Monday, June 20, 2011

No Green in the Ring?

This weekend, I saw the Green Lantern movie with a few friends, and as luck would have it, so did Pierre. We all agreed that as movies about superheroes go, Green Lantern was better than expected and overall very enjoyable. It should go a long way towards restoring fans faith in DC/Time Warner's ability to make big budget comic book movies that don't star Batman.



If they actually decide to make any more. And yeah, I know the before the credits scene sets us up for a sequel but I wouldn't go clicking on Fandango just yet. Let me explain...

The first weekend box office tally is looking to be in the neighborhood of $52 million. Below both Thor AND X-men First Class (which performed the worst of any of the X-men movies in its own first weekend.) Rumored budget, including marketing, for GL was $300 million, of which $150 was just production cost alone. That Green Lantern failed to outperform either of those movies is going to chaff someone's butt at Time Warner. However, the sad reality is that all of those movies did worse than Bryan Singer's X-men movie when you adjust for inflation. And Singer's movie didn't have the benefit of overpriced 3D tickets to help boost box office numbers.

And there's the rub. If Green Lantern had come out in 2001, after the first X-men movie and prior to Sam Raimi's Spider-man, then there would be partying in the streets on Time Warner Drive. As it is, I suppose there will be some mumbling about performing to expectations followed by a lightning round of finger pointing. I suspect the early loser will be the Marketing department with later blame placed on the film itself.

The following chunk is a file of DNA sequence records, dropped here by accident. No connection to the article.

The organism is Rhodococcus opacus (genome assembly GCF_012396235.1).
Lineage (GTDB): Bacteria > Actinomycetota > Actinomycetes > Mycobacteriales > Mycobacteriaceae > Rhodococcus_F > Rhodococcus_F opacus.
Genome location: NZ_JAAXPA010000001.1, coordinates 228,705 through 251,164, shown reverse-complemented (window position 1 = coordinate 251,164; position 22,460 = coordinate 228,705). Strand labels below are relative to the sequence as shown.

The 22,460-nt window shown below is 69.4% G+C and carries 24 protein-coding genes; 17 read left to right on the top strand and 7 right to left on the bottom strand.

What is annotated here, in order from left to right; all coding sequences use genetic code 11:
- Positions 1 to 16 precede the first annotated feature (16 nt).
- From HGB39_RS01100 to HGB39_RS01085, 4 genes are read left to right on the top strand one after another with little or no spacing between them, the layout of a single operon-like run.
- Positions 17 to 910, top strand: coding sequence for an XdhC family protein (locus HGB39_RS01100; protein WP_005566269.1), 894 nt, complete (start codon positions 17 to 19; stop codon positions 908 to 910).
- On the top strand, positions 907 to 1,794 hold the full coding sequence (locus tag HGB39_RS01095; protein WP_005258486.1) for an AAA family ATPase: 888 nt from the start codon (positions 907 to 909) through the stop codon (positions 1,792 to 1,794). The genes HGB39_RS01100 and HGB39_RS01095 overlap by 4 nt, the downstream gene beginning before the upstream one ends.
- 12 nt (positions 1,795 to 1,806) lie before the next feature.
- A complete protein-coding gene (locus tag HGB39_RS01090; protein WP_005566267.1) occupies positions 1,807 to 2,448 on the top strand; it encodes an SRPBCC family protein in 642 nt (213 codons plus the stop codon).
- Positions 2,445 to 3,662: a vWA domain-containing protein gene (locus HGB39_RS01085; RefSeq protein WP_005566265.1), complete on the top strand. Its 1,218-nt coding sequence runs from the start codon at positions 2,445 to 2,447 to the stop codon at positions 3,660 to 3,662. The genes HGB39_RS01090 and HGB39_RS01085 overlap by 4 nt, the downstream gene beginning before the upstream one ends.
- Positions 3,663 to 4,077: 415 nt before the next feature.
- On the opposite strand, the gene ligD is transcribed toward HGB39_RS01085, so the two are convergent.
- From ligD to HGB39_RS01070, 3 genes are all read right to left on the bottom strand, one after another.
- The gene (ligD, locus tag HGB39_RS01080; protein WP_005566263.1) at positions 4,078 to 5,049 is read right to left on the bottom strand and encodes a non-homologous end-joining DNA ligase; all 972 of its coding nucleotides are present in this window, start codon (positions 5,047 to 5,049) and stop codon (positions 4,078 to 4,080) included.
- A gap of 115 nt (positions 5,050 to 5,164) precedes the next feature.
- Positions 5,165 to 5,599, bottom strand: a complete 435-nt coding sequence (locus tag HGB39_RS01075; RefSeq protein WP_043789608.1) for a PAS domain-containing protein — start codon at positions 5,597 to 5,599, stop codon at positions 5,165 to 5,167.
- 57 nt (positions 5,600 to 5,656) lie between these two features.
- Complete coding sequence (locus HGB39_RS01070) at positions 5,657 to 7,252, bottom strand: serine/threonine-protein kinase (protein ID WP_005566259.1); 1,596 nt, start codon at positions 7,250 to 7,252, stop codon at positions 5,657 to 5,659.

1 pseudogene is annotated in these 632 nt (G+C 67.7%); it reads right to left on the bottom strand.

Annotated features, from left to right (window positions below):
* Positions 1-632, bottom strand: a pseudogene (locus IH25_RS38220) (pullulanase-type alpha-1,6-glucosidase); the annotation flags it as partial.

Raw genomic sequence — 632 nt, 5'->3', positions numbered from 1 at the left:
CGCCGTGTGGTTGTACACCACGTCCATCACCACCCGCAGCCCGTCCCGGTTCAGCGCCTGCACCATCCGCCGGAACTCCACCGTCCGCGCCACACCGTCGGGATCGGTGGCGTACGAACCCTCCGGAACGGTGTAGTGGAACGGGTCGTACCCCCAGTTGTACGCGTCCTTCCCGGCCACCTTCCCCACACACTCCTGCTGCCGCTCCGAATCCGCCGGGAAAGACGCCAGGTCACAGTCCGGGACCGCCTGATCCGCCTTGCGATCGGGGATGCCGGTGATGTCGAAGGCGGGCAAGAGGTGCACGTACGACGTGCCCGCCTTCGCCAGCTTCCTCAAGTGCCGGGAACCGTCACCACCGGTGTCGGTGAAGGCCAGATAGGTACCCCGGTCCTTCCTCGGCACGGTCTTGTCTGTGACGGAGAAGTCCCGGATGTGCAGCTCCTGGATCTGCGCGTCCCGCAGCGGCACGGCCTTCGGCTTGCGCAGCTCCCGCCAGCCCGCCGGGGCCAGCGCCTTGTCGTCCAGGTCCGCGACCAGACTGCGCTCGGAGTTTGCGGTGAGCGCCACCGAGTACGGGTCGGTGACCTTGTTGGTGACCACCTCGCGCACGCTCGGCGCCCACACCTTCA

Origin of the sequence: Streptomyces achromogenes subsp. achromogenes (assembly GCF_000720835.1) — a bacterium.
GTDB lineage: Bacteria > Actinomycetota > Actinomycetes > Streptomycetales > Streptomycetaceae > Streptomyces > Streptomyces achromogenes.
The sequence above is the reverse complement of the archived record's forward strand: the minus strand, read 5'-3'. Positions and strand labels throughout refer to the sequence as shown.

Is that fair? I don't really think so. As one of my friends said after the movie; he's sad that he now lives in a world where we know and (to a degree) care about the box office numbers of movies. It taints a movie in a way that causes audiences to steer away from what would otherwise be an enjoyable experience. One wonders if Americans had grown up with the knowledge that the Wizard of Oz was a box office failure, would it be the cultural icon it is today? Waterworld says no.

Bottom line, this doesn't bode well for future DC movies and definitely scotches my plans to make a Diamond Jack movie. ;)

Speaking of Diamond Jack, enjoy his first appearance here in the pages of Slam Bang Comics 1 from Fawcett.



Have a great day!
- Jim

8 comments:

Trey said...